Ferrous Scrap: Republic Steel Closing – End of an Era

Written by Stephen Miller

The announcement that Republic Steel in Canton, Ohio, is going to permanently cease operations disappointed many scrap suppliers in Ohio and Pennsylvania. For decades this mill accepted scrap that other mills would reject. Over the past 20 years or so, scrap quality has been the code word preached by users to the scrap community. The trouble is all scrap is not quality scrap. Just think about the many places from which scrap ends up at dealers’ yards. Despite sophisticated preparation methods employed by scrap processors, some scrap cannot be brought up to quality demanded by the majority of mills, especially sheet-makers.

Some scrap has non-ferrous and non-metallic attachments that cannot be easily removed or separated. Other scrap has higher alloy residuals, which mills and foundries prohibit. And some scrap is too thin and too old, mainly #2 heavy melt steel (HMS). All this material needs some place to go. They can’t just toss it away or pile it up.

This is where Republic came to be a valued destination for scrap orders. Republic made several grades of special bar quality (SBQ) and other grades of bar with various chemistries. This allowed them the ability to melt grades that had some alloys or was not a true #1 grade.

They were actually able to buy these grades at discount because of the lack of competition for them. Don’t get the wrong impression. Republic bought many fine grades of scrap. But they realized they could absorb some off-grade while not affecting the quality of their products.

What mills would give orders for #2 Heavy Melt? Republic did! What mill placed orders for alloyed, leaded, or high sulfur flashings at $4 gross ton below the price of busheling (in 1980 pricing)?  Republic did! Who bought chargeable clips? Republic did!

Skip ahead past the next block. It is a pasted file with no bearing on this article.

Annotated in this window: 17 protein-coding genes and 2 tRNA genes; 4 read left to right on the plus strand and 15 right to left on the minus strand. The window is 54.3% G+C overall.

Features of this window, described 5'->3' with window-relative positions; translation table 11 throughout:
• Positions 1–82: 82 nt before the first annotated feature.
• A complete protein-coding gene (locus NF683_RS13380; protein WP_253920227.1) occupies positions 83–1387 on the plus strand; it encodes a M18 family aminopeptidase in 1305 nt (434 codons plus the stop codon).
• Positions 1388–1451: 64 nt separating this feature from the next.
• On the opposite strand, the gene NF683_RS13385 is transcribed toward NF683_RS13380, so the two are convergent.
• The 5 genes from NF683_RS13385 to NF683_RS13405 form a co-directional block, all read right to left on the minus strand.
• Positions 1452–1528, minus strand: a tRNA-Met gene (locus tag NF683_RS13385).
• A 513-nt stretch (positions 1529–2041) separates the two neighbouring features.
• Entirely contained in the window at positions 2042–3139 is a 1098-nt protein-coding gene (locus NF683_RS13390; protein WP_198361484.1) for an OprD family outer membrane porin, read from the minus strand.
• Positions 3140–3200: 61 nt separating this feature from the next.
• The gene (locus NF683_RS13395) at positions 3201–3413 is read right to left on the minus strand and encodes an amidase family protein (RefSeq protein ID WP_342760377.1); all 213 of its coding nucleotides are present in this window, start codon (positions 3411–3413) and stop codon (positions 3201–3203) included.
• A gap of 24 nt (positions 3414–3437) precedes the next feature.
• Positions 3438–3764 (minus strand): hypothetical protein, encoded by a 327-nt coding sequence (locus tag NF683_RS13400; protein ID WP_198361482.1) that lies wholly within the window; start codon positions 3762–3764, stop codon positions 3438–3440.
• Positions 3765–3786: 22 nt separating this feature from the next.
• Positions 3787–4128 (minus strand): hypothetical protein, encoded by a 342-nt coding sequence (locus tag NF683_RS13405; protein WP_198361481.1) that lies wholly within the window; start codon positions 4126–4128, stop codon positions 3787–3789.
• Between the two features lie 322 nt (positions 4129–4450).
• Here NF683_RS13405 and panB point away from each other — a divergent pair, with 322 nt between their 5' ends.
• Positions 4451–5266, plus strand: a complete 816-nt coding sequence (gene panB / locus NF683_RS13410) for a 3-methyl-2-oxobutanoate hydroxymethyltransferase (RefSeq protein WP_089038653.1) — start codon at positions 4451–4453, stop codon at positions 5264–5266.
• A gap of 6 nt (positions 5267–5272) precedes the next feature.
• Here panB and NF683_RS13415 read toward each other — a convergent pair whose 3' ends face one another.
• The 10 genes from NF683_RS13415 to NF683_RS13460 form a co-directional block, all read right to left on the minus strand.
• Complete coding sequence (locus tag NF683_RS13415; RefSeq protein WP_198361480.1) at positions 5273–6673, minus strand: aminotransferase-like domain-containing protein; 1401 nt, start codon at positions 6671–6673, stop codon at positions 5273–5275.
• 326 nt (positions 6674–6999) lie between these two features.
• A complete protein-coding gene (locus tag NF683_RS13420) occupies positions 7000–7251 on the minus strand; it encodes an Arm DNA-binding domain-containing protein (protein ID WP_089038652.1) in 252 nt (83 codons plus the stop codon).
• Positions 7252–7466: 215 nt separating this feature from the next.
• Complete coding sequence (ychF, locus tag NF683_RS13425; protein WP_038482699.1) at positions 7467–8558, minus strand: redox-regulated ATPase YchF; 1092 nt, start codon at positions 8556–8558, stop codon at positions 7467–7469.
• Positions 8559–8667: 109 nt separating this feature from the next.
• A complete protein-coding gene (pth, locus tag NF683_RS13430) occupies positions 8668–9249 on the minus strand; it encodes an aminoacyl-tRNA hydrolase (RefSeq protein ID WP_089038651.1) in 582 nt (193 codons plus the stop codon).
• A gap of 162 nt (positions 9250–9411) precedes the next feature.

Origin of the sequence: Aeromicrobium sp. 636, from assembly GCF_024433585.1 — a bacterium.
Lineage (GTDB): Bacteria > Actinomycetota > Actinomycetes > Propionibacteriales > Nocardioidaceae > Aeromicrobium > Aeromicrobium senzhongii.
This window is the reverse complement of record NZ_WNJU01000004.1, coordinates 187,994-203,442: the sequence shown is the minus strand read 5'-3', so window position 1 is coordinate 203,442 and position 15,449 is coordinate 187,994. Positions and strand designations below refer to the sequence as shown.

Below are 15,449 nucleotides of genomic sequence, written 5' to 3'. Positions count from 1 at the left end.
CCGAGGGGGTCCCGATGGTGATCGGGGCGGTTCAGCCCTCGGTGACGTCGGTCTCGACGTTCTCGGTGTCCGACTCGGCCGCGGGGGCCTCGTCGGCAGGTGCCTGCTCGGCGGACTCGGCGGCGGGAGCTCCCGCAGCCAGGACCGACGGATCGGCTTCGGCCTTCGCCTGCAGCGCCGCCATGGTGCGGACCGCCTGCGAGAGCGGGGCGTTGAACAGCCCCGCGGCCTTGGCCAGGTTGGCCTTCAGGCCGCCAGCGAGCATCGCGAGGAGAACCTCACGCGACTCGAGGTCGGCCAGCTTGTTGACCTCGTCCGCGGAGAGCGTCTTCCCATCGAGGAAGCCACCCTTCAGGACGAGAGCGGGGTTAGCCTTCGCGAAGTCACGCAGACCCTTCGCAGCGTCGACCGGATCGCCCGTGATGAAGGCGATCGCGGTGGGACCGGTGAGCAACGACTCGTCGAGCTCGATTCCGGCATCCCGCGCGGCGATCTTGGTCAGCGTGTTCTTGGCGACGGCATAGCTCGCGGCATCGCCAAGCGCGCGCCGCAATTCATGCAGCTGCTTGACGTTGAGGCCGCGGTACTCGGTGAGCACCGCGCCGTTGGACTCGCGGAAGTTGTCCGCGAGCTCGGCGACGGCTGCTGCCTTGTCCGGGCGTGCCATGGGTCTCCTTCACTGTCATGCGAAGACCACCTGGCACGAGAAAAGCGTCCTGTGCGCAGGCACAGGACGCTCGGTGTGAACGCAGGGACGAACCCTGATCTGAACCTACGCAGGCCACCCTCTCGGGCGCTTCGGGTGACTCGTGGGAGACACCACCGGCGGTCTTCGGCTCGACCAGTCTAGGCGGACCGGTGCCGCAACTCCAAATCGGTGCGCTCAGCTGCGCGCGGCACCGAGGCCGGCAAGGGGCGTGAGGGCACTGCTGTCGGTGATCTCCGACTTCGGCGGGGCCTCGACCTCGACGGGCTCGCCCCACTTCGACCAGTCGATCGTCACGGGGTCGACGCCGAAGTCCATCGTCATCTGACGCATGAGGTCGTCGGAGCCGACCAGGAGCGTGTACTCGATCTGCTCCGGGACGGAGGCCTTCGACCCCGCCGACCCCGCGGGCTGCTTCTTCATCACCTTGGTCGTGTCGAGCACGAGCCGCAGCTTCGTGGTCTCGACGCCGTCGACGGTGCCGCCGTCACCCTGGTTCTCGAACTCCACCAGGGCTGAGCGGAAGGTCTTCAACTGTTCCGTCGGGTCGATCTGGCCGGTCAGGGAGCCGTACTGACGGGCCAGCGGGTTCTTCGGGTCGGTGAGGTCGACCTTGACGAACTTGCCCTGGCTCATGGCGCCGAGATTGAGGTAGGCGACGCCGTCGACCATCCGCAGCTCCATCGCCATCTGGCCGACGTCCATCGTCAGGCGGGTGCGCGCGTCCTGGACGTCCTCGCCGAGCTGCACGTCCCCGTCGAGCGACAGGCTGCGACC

What I am saying is this type of scrap needs a regular home and Republic provided this and helped themselves in doing so. For Ohio scrap dealers, they will be missed, especially since the other home for #2 HMS (technically 2-foot Foundry Steel) was the Ford Foundry in Brook Park, Ohio. Ford basically stopped buying ferrous scrap in 1994 and permanently ceased operations in 2010.

So, what now? I may have overdramatized the situation a bit. The fact is most of the thinner and older #2 scrap is now shredded. The proliferation of auto shredders has absorbed much of these grades. But not all this material can be suitably shredded. Other alloyed material will always be looking for a home as electric-arc furnace (EAF) sheet mills are dominating the marketplace. They are alloy averse.

So goodbye Republic. It was a good run for both sides. It was a pleasurable convenience to ship into Canton as opposed to shipping via railcar to the export docks on the Northeast coast. But thank heavens for HMS #1/#2 80/20! At least somebody, somewhere, can use it.

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